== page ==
LNG tanks and critical engine updates completed during initial phase of four-year process
TOTE Maritime Alaska said it has completed the first of four conversion periods for the Orca class vessels, a process which will enable the ships to use liquefied natural gas (LNG) as fuel.
TOTE Maritime’s North Star arrived in Anchorage yesterday, completing her first voyage after being outfitted with two LNG tanks immediately behind the ship’s bridge. In addition to the LNG tanks and accompanying infrastructure, the ship received critical engine updates necessary to utilize LNG as a fuel and underwent a standard regulatory dry-dock.
Custom built for the Alaska trade in 2003, the North Star is a Roll-on/Roll-off ship designed to accommodate larger high-cube equipment including trailers in excess of 53-feet in length.
The conversions, which enable engines to use both LNG and diesel, will drastically reduce air emissions from TOTE Maritime’s Alaska ships, virtually eliminating sulfur oxides (SOx) and particulate matter while drastically reducing nitrogen oxides (NOx) and carbon dioxide. Reduced emissions will result in a healthier environment for Tacoma, Wash., Puget Sound and Anchorage, Alaska, the communities in which TOTE Maritime operates.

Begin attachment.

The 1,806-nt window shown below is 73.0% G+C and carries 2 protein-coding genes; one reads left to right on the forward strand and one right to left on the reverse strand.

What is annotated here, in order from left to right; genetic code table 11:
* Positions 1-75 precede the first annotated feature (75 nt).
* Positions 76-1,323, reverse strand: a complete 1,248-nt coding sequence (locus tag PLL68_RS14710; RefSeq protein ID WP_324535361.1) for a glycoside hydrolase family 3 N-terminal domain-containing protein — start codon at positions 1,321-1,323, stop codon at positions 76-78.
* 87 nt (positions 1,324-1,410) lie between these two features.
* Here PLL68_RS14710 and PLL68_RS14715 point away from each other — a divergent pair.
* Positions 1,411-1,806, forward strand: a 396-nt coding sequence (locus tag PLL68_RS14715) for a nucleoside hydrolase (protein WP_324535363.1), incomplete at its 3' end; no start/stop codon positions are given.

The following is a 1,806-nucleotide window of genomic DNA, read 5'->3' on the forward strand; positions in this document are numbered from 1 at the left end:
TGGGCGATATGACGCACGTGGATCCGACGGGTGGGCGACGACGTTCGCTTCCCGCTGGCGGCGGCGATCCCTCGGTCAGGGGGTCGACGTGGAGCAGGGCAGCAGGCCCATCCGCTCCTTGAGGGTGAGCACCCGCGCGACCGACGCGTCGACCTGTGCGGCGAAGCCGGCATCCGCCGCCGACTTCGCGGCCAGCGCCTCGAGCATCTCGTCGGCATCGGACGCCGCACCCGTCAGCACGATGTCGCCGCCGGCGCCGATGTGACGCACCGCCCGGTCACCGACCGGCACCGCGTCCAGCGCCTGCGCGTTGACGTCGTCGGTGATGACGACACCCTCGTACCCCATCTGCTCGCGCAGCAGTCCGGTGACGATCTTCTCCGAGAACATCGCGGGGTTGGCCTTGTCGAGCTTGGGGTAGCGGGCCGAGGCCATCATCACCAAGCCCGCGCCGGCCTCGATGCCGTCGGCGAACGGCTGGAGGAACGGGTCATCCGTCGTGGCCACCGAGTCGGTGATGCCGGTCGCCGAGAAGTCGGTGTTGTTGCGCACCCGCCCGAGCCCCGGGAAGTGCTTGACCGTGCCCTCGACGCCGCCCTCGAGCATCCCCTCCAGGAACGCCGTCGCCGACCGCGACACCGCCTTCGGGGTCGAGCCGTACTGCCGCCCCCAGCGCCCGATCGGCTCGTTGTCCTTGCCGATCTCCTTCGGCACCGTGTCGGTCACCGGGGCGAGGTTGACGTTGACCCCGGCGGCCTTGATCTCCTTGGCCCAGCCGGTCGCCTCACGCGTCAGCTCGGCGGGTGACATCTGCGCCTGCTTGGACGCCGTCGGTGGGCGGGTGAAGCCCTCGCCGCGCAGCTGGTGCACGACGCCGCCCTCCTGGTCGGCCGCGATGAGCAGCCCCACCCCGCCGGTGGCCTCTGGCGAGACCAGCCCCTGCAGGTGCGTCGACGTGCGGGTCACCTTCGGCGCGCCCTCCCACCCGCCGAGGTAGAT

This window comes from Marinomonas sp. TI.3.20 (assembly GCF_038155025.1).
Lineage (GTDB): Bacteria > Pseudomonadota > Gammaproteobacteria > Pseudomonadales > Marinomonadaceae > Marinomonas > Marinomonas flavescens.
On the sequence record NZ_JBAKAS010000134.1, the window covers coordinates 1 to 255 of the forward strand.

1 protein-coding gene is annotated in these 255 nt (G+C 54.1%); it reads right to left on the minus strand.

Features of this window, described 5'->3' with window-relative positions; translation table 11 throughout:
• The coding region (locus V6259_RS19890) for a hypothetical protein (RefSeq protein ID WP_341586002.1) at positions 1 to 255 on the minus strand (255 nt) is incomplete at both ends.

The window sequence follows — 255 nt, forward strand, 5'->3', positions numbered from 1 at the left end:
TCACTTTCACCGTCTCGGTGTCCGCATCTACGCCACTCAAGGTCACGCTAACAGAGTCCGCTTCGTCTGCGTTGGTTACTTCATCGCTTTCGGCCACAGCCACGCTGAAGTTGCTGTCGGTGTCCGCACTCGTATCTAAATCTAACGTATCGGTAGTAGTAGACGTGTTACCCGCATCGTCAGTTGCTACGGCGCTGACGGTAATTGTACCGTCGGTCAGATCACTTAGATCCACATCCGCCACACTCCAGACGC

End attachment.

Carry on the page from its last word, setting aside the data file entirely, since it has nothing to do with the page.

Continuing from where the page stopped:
Over the next four years, three more conversion periods will be required to finalize the transition of TOTE Maritime Alaska’s vessels to LNG. Each of these conversion periods will take place in the winter to minimize the impact to customers and consumers alike. The conversion of both ships is scheduled to be complete in Q1 of 2021.
“We are excited to be the first shipping company in the United States to undertake this important environmental effort,” said Mike Noone, President of TOTE Maritime Alaska. “And we are appreciative of our customers and partners who support our ongoing effort to innovate in ways that reflect our commitment to the environment and communities we serve.”